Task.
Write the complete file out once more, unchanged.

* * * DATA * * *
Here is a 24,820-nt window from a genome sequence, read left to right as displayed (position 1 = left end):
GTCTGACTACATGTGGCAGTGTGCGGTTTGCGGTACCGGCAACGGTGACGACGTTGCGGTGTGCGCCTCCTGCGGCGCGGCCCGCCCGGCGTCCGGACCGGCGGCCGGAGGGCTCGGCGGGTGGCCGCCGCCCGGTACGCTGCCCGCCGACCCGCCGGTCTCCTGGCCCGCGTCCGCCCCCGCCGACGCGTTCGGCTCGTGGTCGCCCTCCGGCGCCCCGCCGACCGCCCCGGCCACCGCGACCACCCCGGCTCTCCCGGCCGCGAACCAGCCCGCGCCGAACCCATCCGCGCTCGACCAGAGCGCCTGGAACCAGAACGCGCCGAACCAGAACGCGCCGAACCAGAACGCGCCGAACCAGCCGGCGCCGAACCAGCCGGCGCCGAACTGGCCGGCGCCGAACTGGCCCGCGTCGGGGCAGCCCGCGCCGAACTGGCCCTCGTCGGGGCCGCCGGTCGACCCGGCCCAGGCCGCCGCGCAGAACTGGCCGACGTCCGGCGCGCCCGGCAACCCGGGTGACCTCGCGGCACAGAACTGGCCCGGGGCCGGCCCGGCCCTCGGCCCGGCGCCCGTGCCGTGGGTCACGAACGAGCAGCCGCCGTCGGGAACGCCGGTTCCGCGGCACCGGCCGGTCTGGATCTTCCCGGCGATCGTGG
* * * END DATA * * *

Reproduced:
Here is a 24,820-nt window from a genome sequence, read left to right as displayed (position 1 = left end):
GTCTGACTACATGTGGCAGTGTGCGGTTTGCGGTACCGGCAACGGTGACGACGTTGCGGTGTGCGCCTCCTGCGGCGCGGCCCGCCCGGCGTCCGGACCGGCGGCCGGAGGGCTCGGCGGGTGGCCGCCGCCCGGTACGCTGCCCGCCGACCCGCCGGTCTCCTGGCCCGCGTCCGCCCCCGCCGACGCGTTCGGCTCGTGGTCGCCCTCCGGCGCCCCGCCGACCGCCCCGGCCACCGCGACCACCCCGGCTCTCCCGGCCGCGAACCAGCCCGCGCCGAACCCATCCGCGCTCGACCAGAGCGCCTGGAACCAGAACGCGCCGAACCAGAACGCGCCGAACCAGAACGCGCCGAACCAGCCGGCGCCGAACCAGCCGGCGCCGAACTGGCCGGCGCCGAACTGGCCCGCGTCGGGGCAGCCCGCGCCGAACTGGCCCTCGTCGGGGCCGCCGGTCGACCCGGCCCAGGCCGCCGCGCAGAACTGGCCGACGTCCGGCGCGCCCGGCAACCCGGGTGACCTCGCGGCACAGAACTGGCCCGGGGCCGGCCCGGCCCTCGGCCCGGCGCCCGTGCCGTGGGTCACGAACGAGCAGCCGCCGTCGGGAACGCCGGTTCCGCGGCACCGGCCGGTCTGGATCTTCCCGGCGATCGTGG